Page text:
04/20/00 With mud flying and tires squealing, the Tremonton City Council debated over allowing truck/car demolition derbies to perform on city grounds at Tuesday's meeting. And with a red flag, they agreed to race the issue to the Planning and Zoning Commission for its ideas and recommendations. / By Emily Jensen

Logan, Brigham City can't house all of Cache County's inmates; excess now shipped to Davis
04/19/00 The crowded Cache County Jail today began sending inmates to be housed in Davis County, Cache Sheriff Lynn Nelson announced. Cache County has sent its overflow of inmates to Box Elder County since the jail in Brigham City opened two years ago. But that jail, with a capacity of about 140, is now also full.

Hyde Park residents concerned about proposed post office
04/19/00 The United States Postal Service met with residents Thursday night to resolve concerns about the upcoming post office, which will accommodate for the growth of the city. "We don't want our rates raised," said Ray Thornley, a resident of Hyde Park. "We just want to send something to our neighbor and know it will get there the next day."./ By Debbie Lamb

Potty theft in Logan not petty
04/17/00 A portable toilet on a trailer was stolen about a month ago but was not reported until Thursday to the Logan City Police Department. "We have a hundred of those units," Tim Gordon, owner of Logan's Roto-Rooter Sewer & Drain, said. "Maybe somebody wanted it for their cabin." ./ By Heather Fredrickson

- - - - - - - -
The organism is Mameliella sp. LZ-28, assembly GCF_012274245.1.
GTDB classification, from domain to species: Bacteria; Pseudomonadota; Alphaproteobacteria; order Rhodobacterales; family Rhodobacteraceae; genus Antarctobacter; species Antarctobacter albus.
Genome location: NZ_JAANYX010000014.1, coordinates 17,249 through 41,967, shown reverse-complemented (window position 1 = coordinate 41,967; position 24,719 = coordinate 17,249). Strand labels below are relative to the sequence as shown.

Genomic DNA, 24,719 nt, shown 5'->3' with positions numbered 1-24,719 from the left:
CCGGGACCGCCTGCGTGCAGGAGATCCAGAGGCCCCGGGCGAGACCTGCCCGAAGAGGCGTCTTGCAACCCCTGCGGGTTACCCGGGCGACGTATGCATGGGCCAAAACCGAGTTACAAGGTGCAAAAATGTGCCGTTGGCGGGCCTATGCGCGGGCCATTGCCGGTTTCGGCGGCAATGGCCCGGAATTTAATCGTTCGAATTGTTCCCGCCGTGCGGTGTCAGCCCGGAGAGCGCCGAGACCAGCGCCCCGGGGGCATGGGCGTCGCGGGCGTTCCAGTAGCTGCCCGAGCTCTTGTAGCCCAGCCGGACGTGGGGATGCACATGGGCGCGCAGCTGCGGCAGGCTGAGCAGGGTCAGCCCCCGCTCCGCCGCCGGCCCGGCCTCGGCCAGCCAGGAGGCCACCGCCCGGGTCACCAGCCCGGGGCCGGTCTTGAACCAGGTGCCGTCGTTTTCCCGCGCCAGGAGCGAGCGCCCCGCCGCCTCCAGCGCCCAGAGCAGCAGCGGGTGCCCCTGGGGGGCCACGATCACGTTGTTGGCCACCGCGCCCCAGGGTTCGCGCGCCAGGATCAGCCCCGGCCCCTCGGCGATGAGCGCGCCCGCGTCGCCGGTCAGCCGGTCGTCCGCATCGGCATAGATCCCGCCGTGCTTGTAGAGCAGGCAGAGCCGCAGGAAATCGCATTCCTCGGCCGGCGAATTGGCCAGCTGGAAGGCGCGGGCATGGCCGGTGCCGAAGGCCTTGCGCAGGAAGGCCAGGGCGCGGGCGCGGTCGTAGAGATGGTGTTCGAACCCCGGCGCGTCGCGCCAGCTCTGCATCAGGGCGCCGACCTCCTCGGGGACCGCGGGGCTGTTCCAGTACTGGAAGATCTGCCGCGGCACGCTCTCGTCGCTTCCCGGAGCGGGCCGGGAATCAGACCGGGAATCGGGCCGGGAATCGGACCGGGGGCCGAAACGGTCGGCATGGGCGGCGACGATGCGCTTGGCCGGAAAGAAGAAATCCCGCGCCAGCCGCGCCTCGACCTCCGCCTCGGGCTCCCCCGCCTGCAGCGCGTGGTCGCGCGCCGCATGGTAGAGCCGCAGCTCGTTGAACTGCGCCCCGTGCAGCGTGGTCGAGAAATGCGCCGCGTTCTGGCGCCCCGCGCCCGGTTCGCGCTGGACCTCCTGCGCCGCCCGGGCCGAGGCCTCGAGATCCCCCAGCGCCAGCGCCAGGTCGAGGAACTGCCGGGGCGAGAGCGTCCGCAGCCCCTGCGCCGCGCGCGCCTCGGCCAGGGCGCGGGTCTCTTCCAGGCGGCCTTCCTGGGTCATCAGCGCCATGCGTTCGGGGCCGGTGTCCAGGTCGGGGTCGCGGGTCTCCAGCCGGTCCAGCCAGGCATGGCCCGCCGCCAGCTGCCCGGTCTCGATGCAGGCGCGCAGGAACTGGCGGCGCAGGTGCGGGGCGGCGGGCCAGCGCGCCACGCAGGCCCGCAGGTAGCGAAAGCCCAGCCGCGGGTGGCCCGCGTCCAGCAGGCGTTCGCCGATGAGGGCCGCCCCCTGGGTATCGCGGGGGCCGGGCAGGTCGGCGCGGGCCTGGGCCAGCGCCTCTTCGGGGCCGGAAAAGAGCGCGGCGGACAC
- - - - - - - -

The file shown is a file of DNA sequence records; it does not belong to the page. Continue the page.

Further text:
CPR certification class to be offered in Lewiston Saturday
04/14/00 The Lewiston First Response Unit is holding a CPR certification class on April 15 at the Lewiston fire station. The class will begin at 9 a.m. and lasts six hours. The class will cost $15 for certification, and $10 for recertification. According to John Hayes, certified CPR instructor, the class will teach people how to do CPR, rescue breathing, pumping the heart and first aid. Hayes will also talk about the signs and symptoms of someone having a heart attack as well as giving instructions on the Heimlich maneuver./ By Sarah Buttars

Don't like someone else's speech? Speak up; don't be a censor, panelists agree
04/14/00 The remedy for bad speech is more speech in an open-minded world, panelists at a free speech forum agreed Thursday. "The truth shall make you free," said Dr. Ken Godfrey, former director of the Logan LDS Institute and one of three panelists at the event, sponsored by USU libraries for Library Week. / By Heather Wardle

REMEMBERING: Tulips, planted in memory and tribute to victims and survivors of breast cancer, bloom Wednesday outside the Animal Science Building. / Photo by the USU journalism and communication department.

Panelists to discuss censorship
04/10/00 Freedom of speech is a fundamental right granted to every American by the First Amendment, but can the same be said for the freedom to read? That's what a number of panelists will try to answer this week during the Freedom of Speech Forum, a discussion on censorship in libraries that will be held Thursday on the campus of Utah State University as part of National Library Week 2000. / By Dan Chase

Millville considers getting new sewer system
04/10/00 MILLVILLE -- Some Millville residents questioned the need, others worried about the cost, but in the end only two voted against proceeding on a proposed sewer system. The city council will consider the matter April 20. / By Bryce Peterson

North Logan weighing tighter control of gravel businesses